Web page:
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Soil, land care and environmental research
RESEARCH ARTICLE

A survey of total and dissolved organic carbon in alkaline soils of southern Australia

G. K. McDonald A F , E. Tavakkoli A B , D. Cozzolino C , K. Banas D , M. Derrien E and P. Rengasamy A
+ Author Affiliations
- Author Affiliations

A School of Agriculture, Food and Wine, Waite Campus, The University of Adelaide PMB 1, Glen Osmond, SA 5064, Australia.

B New South Wales Department of Primary Industries, Wagga Wagga Agricultural Institute, Pine Gully Road, Wagga Wagga, NSW 2650, Australia.

C School of Medical and Applied Sciences, CQIRP (Central Queensland Innovation and Research Precinct), Central Queensland University (CQU) Australia, Bruce Highway, North Rockhampton, Qld 4701, Australia.

D Singapore Synchrotron Light Source (SSLS), 5 Research Link, National University of Singapore, Singapore 117603, Singapore.

E Department of Environment and Energy, Sejong University, Seoul, 143-747, South Korea.

F Corresponding author. Email: glenn.mcdonald@adelaide.edu.au

Soil Research 55(7) 617-629 https://doi.org/10.1071/SR16237
Submitted: 7 September 2016  Accepted: 29 December 2016   Published: 9 February 2017

Abstract

Dissolved organic carbon (DOC) is important to microbial activity and nutrient cycling, and its concentration is sensitive to pH. Despite the importance of alkaline soils to agricultural production in southern Australia, few studies have documented the concentrations of soil organic carbon (C) and DOC or described the effects of soil properties and management practices on DOC in these soils. A survey of 33 paddocks from the Eyre Peninsula and mid-North regions of South Australia and north-western Victoria demonstrated significant variation in pH, soil organic C and DOC. Carbon stocks in the surface 30 cm were 40–55 t C/ha and were lowest in paddocks from Victoria. Soils from South Australia had higher DOC concentrations in the top 20 cm than soils from Victoria. Principal component analysis suggested variation in DOC was increased by high pH, electric conductivity and the concentration of exchangeable Na, and was reduced by the concentration of exchangeable Ca and clay content. Mid-infrared Fourier transform infrared spectroscopy identified regional differences in the composition of soil organic C, with high amounts of charcoal in Eyre Peninsula soils. Farm management practices had little effect on soil organic C but influenced DOC. Grain yield and DOC concentration were inversely related across and within regions which appeared to be related to the intensity of cropping having opposite influences on yield and DOC. Compared with international data, DOC concentrations were high relative to the amount of soil organic C and, in contrast to many previous studies, DOC in all regions increased with depth.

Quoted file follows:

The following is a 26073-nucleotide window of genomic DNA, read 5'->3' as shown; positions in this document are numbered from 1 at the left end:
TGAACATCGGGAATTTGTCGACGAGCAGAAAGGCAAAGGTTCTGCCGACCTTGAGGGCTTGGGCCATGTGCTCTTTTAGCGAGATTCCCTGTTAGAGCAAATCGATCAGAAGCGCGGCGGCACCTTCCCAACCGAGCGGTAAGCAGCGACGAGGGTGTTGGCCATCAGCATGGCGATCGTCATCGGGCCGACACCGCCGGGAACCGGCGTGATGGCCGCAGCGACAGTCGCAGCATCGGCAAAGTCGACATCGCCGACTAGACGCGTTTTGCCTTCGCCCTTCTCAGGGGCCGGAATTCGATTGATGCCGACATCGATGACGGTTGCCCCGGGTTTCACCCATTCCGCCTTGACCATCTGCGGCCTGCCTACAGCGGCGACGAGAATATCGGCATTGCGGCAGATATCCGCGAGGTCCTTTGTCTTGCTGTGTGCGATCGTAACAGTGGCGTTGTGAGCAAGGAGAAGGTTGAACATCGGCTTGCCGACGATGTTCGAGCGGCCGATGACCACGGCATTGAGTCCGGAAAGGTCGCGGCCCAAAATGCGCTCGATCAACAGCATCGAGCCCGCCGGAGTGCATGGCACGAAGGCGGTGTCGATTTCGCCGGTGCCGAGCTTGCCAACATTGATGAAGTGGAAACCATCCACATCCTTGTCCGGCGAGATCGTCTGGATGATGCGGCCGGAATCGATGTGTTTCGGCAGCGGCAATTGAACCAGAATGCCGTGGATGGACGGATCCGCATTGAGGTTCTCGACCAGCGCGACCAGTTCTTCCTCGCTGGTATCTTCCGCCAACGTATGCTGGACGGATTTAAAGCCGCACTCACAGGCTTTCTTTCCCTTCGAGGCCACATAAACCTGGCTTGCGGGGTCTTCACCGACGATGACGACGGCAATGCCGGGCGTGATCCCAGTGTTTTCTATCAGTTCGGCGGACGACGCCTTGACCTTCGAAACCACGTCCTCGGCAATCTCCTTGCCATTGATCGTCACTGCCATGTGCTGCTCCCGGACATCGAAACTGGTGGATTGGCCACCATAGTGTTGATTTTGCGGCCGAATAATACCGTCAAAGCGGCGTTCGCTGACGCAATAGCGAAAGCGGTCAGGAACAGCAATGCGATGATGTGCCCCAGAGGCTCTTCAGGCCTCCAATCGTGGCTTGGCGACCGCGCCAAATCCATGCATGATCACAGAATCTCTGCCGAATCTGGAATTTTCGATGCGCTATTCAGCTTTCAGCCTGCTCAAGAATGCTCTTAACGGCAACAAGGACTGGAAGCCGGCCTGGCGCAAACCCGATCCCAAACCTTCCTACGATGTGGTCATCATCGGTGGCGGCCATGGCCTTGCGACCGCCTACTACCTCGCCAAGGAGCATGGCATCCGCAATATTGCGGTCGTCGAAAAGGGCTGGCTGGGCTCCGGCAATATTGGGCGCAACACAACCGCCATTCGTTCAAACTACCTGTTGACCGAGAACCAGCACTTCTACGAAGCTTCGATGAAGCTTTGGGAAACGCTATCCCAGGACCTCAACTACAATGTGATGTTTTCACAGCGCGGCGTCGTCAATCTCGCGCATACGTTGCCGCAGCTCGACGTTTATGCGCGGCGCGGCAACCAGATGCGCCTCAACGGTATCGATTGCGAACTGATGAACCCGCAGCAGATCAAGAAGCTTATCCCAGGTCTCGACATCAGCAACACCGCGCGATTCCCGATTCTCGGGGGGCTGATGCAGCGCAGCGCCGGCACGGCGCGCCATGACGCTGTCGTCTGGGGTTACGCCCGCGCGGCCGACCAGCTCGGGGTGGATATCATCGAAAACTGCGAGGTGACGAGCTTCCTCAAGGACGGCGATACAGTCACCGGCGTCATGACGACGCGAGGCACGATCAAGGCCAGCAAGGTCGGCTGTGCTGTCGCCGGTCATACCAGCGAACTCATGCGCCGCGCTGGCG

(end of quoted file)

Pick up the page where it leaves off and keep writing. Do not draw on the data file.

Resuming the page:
Additional keywords: C : N ratio, carbon sequestration, farming system, sodic soil.


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